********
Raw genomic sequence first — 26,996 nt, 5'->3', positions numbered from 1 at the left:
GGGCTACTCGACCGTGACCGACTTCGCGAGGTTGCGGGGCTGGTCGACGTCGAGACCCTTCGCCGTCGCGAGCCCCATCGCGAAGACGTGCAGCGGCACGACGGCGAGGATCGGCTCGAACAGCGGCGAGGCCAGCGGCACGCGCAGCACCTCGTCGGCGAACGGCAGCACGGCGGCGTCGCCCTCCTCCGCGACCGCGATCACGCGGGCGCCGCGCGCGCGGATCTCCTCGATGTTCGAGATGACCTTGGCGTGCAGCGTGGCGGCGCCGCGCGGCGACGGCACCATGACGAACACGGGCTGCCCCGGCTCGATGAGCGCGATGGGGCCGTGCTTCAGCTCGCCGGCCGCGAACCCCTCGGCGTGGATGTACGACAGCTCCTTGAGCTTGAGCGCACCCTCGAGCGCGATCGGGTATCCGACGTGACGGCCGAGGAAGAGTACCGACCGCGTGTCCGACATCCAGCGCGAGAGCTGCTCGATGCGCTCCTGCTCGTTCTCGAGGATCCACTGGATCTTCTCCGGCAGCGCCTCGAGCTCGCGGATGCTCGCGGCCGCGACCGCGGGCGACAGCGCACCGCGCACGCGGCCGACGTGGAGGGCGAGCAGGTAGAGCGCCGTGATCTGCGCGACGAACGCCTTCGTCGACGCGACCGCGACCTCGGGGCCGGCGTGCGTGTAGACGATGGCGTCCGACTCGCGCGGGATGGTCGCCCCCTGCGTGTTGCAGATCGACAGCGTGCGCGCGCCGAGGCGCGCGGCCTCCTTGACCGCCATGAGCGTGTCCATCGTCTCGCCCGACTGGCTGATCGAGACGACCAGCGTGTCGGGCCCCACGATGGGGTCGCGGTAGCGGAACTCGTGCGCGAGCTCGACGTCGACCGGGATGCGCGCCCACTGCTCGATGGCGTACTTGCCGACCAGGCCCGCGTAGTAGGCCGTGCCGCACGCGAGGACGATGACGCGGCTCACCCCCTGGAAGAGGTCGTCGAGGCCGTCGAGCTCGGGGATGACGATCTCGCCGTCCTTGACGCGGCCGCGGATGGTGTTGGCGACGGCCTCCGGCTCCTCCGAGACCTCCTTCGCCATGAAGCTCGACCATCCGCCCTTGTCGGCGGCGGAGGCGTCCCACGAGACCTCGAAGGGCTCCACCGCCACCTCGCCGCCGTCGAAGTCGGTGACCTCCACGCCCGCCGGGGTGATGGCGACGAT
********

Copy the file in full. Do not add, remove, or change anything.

Raw genomic sequence first — 26,996 nt, 5'->3', positions numbered from 1 at the left:
GGGCTACTCGACCGTGACCGACTTCGCGAGGTTGCGGGGCTGGTCGACGTCGAGACCCTTCGCCGTCGCGAGCCCCATCGCGAAGACGTGCAGCGGCACGACGGCGAGGATCGGCTCGAACAGCGGCGAGGCCAGCGGCACGCGCAGCACCTCGTCGGCGAACGGCAGCACGGCGGCGTCGCCCTCCTCCGCGACCGCGATCACGCGGGCGCCGCGCGCGCGGATCTCCTCGATGTTCGAGATGACCTTGGCGTGCAGCGTGGCGGCGCCGCGCGGCGACGGCACCATGACGAACACGGGCTGCCCCGGCTCGATGAGCGCGATGGGGCCGTGCTTCAGCTCGCCGGCCGCGAACCCCTCGGCGTGGATGTACGACAGCTCCTTGAGCTTGAGCGCACCCTCGAGCGCGATCGGGTATCCGACGTGACGGCCGAGGAAGAGTACCGACCGCGTGTCCGACATCCAGCGCGAGAGCTGCTCGATGCGCTCCTGCTCGTTCTCGAGGATCCACTGGATCTTCTCCGGCAGCGCCTCGAGCTCGCGGATGCTCGCGGCCGCGACCGCGGGCGACAGCGCACCGCGCACGCGGCCGACGTGGAGGGCGAGCAGGTAGAGCGCCGTGATCTGCGCGACGAACGCCTTCGTCGACGCGACCGCGACCTCGGGGCCGGCGTGCGTGTAGACGATGGCGTCCGACTCGCGCGGGATGGTCGCCCCCTGCGTGTTGCAGATCGACAGCGTGCGCGCGCCGAGGCGCGCGGCCTCCTTGACCGCCATGAGCGTGTCCATCGTCTCGCCCGACTGGCTGATCGAGACGACCAGCGTGTCGGGCCCCACGATGGGGTCGCGGTAGCGGAACTCGTGCGCGAGCTCGACGTCGACCGGGATGCGCGCCCACTGCTCGATGGCGTACTTGCCGACCAGGCCCGCGTAGTAGGCCGTGCCGCACGCGAGGACGATGACGCGGCTCACCCCCTGGAAGAGGTCGTCGAGGCCGTCGAGCTCGGGGATGACGATCTCGCCGTCCTTGACGCGGCCGCGGATGGTGTTGGCGACGGCCTCCGGCTCCTCCGAGACCTCCTTCGCCATGAAGCTCGACCATCCGCCCTTGTCGGCGGCGGAGGCGTCCCACGAGACCTCGAAGGGCTCCACCGCCACCTCGCCGCCGTCGAAGTCGGTGACCTCCACGCCCGCCGGGGTGATGGCGACGAT